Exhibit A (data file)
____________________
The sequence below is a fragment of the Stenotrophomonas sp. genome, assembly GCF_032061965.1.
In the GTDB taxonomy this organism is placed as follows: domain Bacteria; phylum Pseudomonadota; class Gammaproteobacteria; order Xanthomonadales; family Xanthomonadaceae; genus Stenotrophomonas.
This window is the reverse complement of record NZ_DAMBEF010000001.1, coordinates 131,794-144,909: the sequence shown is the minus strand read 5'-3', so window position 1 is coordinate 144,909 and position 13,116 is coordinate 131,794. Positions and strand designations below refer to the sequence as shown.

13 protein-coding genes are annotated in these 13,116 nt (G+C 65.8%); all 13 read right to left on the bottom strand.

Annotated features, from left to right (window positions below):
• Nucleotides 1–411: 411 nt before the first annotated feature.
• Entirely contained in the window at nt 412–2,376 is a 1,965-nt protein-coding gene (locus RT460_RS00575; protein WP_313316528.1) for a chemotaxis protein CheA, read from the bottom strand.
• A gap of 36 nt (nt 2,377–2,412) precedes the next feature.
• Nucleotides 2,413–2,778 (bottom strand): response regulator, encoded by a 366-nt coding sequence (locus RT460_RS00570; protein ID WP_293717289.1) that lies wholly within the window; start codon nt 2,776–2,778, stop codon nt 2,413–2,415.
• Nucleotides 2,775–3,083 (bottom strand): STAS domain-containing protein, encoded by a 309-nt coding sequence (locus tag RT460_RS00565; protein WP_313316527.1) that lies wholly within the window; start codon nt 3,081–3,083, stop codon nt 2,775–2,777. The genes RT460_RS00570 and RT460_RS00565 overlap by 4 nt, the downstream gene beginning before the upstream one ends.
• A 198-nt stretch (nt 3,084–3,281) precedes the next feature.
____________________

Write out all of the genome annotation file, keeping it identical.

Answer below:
The sequence below is a fragment of the Stenotrophomonas sp. genome, assembly GCF_032061965.1.
In the GTDB taxonomy this organism is placed as follows: domain Bacteria; phylum Pseudomonadota; class Gammaproteobacteria; order Xanthomonadales; family Xanthomonadaceae; genus Stenotrophomonas.
This window is the reverse complement of record NZ_DAMBEF010000001.1, coordinates 131,794-144,909: the sequence shown is the minus strand read 5'-3', so window position 1 is coordinate 144,909 and position 13,116 is coordinate 131,794. Positions and strand designations below refer to the sequence as shown.

13 protein-coding genes are annotated in these 13,116 nt (G+C 65.8%); all 13 read right to left on the bottom strand.

Annotated features, from left to right (window positions below):
• Nucleotides 1–411: 411 nt before the first annotated feature.
• Entirely contained in the window at nt 412–2,376 is a 1,965-nt protein-coding gene (locus RT460_RS00575; protein WP_313316528.1) for a chemotaxis protein CheA, read from the bottom strand.
• A gap of 36 nt (nt 2,377–2,412) precedes the next feature.
• Nucleotides 2,413–2,778 (bottom strand): response regulator, encoded by a 366-nt coding sequence (locus RT460_RS00570; protein ID WP_293717289.1) that lies wholly within the window; start codon nt 2,776–2,778, stop codon nt 2,413–2,415.
• Nucleotides 2,775–3,083 (bottom strand): STAS domain-containing protein, encoded by a 309-nt coding sequence (locus tag RT460_RS00565; protein WP_313316527.1) that lies wholly within the window; start codon nt 3,081–3,083, stop codon nt 2,775–2,777. The genes RT460_RS00570 and RT460_RS00565 overlap by 4 nt, the downstream gene beginning before the upstream one ends.
• A 198-nt stretch (nt 3,084–3,281) precedes the next feature.